23. Maclaren, K. 2008. Embodied perceptions of others as a condition of selfhood: Empirical and phenomenological considerations. Journal of Consciousness Studies 15(8): 63–93.Google Scholar
  24. Mead, G.H. 1962. Mind, self and society: From the standpoint of a social behaviorist. Chicago: University of Chicago Press.Google Scholar
  25. Meltzoff, A.N., and M.K. Moore. 1995. A theory of the role of imitation in the emergence of self. In The self in infancy: Theory and research, ed. P. Rochat, 73–93. Amsterdam: Elsevier.CrossRefGoogle Scholar
  26. Merleau-Ponty, M. 2012. Phenomenology of perception (trans: Landes, D. A.) London: Routledge.Google Scholar
  27. Metzinger, T. 2003. Being no one. Cambridge, MA: MIT Press.Google Scholar
  28. Metzinger, T. 2011. The no-self alternative. In The Oxford handbook of the self, ed. S. Gallagher, 279–296. Oxford: Oxford University Press.Google Scholar
  29. Neisser, U. 1991. Two perceptually given aspects of the self and their development. Developmental Review 11(3): 197–209.CrossRefGoogle Scholar
  30. Prinz, W. 2003. Emerging selves: representational foundations of subjectivity. Consciousness and Cognition 12(4): 515–528.CrossRefGoogle Scholar
  31. Prinz, W. 2012. Open minds: The social making of agency and intentionality. Cambridge, MA: MIT Press.Google Scholar
  32. Reddy, V. 2008. How infants know minds. Cambridge, Mass.: Harvard University Press.Google Scholar
  33. Rudd, A. 2012. Self, value, and narrative: A Kierkegaardian approach. Oxford: Oxford University Press.CrossRefGoogle Scholar
  34. Sartre, J.-P. 2003. Being and Nothingness: An Essay in Phenomenological Ontology (trans: Barnes, H. E.). London: Routledge.Google Scholar
  35. Schechtman, M. 2011. The narrative self. In The Oxford handbook of the self, ed. S. Gallagher, 394–418. Oxford: Oxford University Press.Google Scholar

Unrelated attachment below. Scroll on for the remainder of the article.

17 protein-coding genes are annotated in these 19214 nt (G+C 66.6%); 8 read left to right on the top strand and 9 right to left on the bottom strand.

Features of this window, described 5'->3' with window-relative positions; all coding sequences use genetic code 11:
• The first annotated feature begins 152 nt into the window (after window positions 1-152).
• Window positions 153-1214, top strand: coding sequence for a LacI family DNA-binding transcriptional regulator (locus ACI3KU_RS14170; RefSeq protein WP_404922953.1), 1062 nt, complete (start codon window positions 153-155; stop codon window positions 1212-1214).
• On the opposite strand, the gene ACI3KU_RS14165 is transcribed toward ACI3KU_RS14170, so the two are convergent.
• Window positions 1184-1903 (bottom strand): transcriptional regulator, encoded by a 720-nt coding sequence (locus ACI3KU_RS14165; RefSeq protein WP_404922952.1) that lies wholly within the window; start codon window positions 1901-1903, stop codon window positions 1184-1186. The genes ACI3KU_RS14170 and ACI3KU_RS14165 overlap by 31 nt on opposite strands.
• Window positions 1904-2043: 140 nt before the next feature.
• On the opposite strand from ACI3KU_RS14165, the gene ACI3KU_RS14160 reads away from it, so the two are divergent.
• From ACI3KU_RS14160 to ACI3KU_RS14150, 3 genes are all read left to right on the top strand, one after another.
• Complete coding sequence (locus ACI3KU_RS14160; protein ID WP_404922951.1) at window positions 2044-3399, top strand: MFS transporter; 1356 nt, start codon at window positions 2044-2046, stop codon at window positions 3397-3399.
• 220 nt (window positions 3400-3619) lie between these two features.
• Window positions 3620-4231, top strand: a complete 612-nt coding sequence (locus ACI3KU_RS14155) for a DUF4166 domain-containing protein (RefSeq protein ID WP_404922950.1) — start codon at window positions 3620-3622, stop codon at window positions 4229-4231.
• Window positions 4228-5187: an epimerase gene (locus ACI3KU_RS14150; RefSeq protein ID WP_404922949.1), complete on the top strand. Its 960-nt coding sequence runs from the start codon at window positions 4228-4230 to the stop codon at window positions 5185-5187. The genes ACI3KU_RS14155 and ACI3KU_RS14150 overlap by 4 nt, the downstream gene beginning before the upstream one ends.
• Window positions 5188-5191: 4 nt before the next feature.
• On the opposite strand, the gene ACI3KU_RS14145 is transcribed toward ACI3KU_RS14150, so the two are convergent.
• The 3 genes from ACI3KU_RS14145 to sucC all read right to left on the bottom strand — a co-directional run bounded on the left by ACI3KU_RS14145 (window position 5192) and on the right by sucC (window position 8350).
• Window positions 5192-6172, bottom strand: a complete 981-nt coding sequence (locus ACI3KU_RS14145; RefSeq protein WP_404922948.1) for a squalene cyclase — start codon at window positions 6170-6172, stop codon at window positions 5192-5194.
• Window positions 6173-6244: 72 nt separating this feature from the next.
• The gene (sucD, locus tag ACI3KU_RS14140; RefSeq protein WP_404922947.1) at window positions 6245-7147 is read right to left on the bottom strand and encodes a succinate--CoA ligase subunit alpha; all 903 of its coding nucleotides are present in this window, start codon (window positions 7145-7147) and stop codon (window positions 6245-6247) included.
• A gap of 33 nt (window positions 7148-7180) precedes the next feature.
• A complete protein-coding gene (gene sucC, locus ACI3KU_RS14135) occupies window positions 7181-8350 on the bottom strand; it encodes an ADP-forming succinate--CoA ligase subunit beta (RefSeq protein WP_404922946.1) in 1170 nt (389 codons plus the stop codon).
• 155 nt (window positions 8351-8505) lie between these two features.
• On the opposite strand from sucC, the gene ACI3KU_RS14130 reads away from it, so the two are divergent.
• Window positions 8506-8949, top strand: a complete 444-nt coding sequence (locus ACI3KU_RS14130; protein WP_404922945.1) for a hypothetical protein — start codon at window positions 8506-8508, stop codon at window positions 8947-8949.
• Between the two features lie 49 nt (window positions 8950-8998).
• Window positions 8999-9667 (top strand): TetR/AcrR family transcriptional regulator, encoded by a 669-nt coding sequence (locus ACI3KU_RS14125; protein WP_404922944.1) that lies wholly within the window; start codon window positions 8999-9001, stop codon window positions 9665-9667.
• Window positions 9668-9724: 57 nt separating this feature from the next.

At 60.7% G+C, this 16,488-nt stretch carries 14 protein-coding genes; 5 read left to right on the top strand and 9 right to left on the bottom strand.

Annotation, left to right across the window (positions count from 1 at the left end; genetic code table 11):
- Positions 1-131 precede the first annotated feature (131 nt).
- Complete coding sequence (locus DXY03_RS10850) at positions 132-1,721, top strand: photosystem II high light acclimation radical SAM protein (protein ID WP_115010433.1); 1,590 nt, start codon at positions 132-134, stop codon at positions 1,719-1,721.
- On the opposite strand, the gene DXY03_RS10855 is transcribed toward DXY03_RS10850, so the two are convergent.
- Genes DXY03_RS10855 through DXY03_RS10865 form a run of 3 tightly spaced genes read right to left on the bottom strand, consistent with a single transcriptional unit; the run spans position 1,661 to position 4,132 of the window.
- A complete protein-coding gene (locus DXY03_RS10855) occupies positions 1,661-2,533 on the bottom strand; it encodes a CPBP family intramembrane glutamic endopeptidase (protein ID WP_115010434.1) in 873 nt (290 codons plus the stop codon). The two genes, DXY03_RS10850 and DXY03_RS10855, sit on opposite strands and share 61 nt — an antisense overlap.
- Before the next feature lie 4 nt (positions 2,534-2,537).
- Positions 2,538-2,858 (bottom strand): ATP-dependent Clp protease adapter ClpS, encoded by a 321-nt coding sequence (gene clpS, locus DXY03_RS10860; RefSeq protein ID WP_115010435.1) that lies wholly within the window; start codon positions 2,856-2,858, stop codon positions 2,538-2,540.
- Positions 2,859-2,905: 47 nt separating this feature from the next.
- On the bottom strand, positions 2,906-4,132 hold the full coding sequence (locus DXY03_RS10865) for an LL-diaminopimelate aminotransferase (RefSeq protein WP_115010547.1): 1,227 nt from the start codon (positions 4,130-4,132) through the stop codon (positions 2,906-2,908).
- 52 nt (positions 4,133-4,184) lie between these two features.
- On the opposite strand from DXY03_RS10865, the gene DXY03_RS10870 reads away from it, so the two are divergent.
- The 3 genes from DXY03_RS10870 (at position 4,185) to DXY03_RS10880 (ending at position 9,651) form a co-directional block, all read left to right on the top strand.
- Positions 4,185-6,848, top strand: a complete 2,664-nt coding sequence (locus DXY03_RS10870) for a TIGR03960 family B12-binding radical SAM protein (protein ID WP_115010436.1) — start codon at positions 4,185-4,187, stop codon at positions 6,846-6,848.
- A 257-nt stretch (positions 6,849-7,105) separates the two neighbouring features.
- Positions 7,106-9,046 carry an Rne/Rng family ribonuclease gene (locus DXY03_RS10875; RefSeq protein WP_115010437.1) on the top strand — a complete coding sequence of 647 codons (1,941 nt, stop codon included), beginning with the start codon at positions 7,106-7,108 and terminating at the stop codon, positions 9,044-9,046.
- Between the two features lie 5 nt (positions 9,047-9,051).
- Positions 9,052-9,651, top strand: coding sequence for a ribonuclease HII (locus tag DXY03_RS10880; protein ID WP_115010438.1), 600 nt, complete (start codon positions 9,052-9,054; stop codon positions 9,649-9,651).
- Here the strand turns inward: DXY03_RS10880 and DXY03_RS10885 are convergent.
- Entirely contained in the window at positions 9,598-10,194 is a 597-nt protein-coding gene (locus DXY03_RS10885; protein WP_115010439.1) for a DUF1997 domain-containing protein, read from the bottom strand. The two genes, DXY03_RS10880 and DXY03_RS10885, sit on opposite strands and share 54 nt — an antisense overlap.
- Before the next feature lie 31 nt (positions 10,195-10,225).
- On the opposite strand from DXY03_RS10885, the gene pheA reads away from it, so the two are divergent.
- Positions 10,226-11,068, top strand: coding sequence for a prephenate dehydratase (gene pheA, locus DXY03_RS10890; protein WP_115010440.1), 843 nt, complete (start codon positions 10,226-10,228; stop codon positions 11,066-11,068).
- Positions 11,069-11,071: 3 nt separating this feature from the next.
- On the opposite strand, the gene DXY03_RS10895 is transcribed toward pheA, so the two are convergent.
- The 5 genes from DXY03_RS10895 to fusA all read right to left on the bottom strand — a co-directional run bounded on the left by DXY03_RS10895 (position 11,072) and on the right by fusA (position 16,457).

36. Scheler, M. 2008. The nature of sympathy. London: Transaction Publishers.Google Scholar
  37. Schmid, H.B. 2005. Wir-Intentionalität: Kritik des ontologischen Individualismus und Rekonstruktion der Gemeinschaft. Freiburg: Karl Alber.Google Scholar
  38. Schutz, A. 1967. Phenomenology of the social world. Evanston, IL: Northwestern University Press.Google Scholar
  39. Stein, E. 1989. On the problem of empathy (trans: Stein, W.). Washington, DC: ICS.Google Scholar
  40. Taylor, C. 1989. Sources of the self. Cambridge, MA: Harvard University Press.Google Scholar
  41. Tomasello, M. 2001. The cultural origins of human cognition. Cambridge, MA: Harvard University Press.Google Scholar
  42. Zahavi, D. 2001. Beyond empathy. Phenomenological approaches to intersubjectivity. Journal of Consciousness Studies 8(5–7): 151–167.Google Scholar
  43. Zahavi, D. 2005. Subjectivity and selfhood: Investigating the first-person perspective. Cambridge, MA: The MIT Press.Google Scholar
  44. Zahavi, D. 2009. Is the self a social construct? Inquiry 52(6): 551–573.CrossRefGoogle Scholar
  45. Zahavi, D. 2010. Empathy, embodiment and interpersonal understanding: From Lipps to Schutz. Inquiry 53(3): 285–306.CrossRefGoogle Scholar
  46. Zahavi, D. 2011. Empathy and direct social perception: A phenomenological proposal. Review of Philosophy and Psychology 2(3): 541–558.CrossRefGoogle Scholar
  47. Zahavi, D. 2012. Empathy and mirroring: Husserl and Gallese. In Life, subjectivity and art: Essays in honor of Rudolf Bernet, ed. R. Breeur, and U. Melle, 217–254. Dordrecht: Springer.CrossRefGoogle Scholar
  48. Zahavi, D. 2014. Self and other: Exploring subjectivity, empathy, and shame. Oxford: Oxford University Press.CrossRefGoogle Scholar
  49. Zahavi, D. 2015. You, me and we: The sharing of emotional experiences. Journal of Consciousness Studies 22(1–2): 84–101.Google Scholar

Copyright information

© Springer Science+Business Media Dordrecht 2015

Authors and Affiliations

  1. 1.Center for Subjectivity ResearchUniversity of CopenhagenCopenhagen SDenmark

Personalised recommendations